Lydia Pleotis Howell, MD
Barbara A. Crothers, DO
Are cytology labs required to exclude some specimens from cytologic evaluation due to the addition to the checklist of CYP.01650 (PDF, 627 KB), “There is a policy that lists specimens that an institution may choose to exclude from routine submission to the cytology department for examination.”
A. Laboratories are not required to exclude specimens from cytologic review. The checklist item is not applicable if a laboratory prefers that all institutional specimens be sent to cytology or if the institution does not process cytology specimens. This item is intended to give a laboratory the flexibility to exclude certain specimens from submission and parallels the policy in the surgical pathology checklist. The list of cytology exclusions will usually be much smaller than that for surgical pathology. Examples of specimens that might appear on a cytology exclusion list include effusions with a prior cytologic diagnosis of malignancy in which drainage is performed for symptomatic relief, and non-bloody yellow breast cyst fluid following fine-needle aspiration. The list of exclusions should be made in consultation with the medical staff to ensure that the needs of patients and their providers are fully considered. The checklist item conveys the message that the majority of specimens removed from patients—including cytology specimens—should be submitted to the laboratory for evaluation. Creating a list of exceptions with the medical staff provides an opportunity to discuss situations in which specimens are inappropriately discarded in operating and procedural rooms or sent for research studies without consideration of patient care requirements.
Are cytology labs required to monitor and enforce CYP.01650 to ensure that all non-excluded specimens are submitted to the laboratory?
A. No. The checklist item does not require that laboratories monitor or enforce the policy. It is impossible for laboratories to know about specimens that are never sent to them and it would be unrealistic to expect the laboratory to assume this responsibility. In addition to mutually agreeing to specimen types on the exclusion list, the medical staff and hospital should take responsibility for any monitoring and/or enforcement.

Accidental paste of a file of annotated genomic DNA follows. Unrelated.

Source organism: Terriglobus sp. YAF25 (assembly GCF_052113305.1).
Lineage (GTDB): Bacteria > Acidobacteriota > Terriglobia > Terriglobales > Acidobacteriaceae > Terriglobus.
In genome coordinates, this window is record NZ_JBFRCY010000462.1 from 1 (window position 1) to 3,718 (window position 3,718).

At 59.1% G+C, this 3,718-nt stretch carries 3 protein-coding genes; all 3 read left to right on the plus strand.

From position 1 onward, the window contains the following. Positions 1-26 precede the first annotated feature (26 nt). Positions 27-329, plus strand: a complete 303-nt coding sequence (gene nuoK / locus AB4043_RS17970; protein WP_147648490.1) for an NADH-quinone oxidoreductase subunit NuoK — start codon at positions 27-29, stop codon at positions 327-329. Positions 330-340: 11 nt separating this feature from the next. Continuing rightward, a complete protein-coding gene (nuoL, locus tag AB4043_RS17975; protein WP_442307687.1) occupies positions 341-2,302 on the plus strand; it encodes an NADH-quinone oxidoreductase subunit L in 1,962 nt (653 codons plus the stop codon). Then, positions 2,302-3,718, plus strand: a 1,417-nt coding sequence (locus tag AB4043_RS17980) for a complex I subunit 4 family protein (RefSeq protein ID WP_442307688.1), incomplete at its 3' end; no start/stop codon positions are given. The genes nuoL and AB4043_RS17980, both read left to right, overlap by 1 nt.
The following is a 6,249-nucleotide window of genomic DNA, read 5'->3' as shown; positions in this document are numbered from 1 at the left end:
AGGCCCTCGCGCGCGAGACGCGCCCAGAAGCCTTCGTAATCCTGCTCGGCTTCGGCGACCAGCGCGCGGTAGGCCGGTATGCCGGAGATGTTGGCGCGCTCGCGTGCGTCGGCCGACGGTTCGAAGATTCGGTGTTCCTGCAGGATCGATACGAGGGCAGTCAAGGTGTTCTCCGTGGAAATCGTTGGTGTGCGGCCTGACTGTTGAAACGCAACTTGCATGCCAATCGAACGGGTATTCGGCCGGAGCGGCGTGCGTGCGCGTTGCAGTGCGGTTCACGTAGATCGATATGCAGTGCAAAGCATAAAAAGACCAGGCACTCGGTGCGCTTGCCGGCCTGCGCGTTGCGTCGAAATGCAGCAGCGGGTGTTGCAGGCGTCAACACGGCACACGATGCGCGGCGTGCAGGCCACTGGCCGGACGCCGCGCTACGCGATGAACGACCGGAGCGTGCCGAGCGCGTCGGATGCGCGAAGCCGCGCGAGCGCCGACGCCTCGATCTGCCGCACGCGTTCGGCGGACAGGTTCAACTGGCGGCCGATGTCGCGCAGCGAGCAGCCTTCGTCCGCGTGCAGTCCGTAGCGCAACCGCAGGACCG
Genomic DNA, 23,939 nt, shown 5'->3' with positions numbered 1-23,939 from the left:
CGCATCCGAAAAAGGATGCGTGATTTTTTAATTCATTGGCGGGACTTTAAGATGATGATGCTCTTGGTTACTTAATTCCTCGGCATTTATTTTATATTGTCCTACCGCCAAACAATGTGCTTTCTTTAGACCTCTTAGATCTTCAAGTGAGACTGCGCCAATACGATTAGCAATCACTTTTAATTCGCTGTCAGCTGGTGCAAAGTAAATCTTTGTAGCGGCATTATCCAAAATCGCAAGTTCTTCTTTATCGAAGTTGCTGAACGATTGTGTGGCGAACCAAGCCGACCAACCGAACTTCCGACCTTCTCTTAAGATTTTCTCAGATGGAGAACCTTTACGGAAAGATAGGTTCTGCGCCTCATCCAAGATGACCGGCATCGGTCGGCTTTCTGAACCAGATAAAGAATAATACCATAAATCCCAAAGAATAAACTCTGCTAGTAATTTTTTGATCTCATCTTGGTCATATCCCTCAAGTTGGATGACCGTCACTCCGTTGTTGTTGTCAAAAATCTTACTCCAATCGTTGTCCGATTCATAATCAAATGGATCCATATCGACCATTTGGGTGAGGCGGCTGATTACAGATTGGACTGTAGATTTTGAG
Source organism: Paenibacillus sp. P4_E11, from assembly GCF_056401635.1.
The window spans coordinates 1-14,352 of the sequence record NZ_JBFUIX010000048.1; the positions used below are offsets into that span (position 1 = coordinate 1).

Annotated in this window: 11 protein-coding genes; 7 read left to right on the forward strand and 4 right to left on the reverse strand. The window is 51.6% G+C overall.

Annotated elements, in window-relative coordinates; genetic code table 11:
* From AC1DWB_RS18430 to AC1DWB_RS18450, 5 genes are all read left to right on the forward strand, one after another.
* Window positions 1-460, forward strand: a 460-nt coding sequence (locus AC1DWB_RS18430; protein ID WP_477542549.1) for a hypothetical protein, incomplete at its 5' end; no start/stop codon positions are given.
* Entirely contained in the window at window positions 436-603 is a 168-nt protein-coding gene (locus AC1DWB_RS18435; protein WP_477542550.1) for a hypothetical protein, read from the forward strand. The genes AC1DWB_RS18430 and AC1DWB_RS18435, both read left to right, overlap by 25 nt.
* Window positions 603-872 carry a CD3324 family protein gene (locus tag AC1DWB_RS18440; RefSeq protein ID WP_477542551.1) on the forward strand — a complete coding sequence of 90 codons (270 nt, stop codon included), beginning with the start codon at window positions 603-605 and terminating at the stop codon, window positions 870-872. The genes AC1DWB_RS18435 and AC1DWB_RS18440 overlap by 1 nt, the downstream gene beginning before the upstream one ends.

Q. Can the laboratory choose to apply its exclusion policy on a specimen after it arrives in the laboratory?
A. Yes. Laboratories can exclude a specimen from cytologic processing and review if there is appropriate clinical history to indicate that a specimen falls into the exclusion category. For example, a laboratory could choose to do a gross-only exam on a breast cyst fluid that fits the exclusion criteria and thus not process the specimen for microscopic evaluation. Many laboratories find it too time-consuming or difficult to acquire sufficient history to make that determination. Most labs will process all specimens that arrive in the laboratory, even if present on the exclusion list, under the assumption that the submitting provider wishes a full evaluation. If a laboratory perceives that it has received “exclusion” specimens inappropriately, the next step would be to notify and educate the caregiver, as well as ask for his or her consent to discard the specimen without processing. Alternatively, the medical staff could allow the laboratory to discard specimens from the exclusion list as part of the hospital’s policy.
Dr. Howell, a member of the CAP Cytopathology Committee, is professor and chair of the Department of Pathology and Laboratory Medicine, University of California Davis Health System. Dr. Crothers, vice chair of the Cytopathology Committee, is a pathologist at Walter Reed National Military Medical Center and National Capital Consortium Pathology Program Director.
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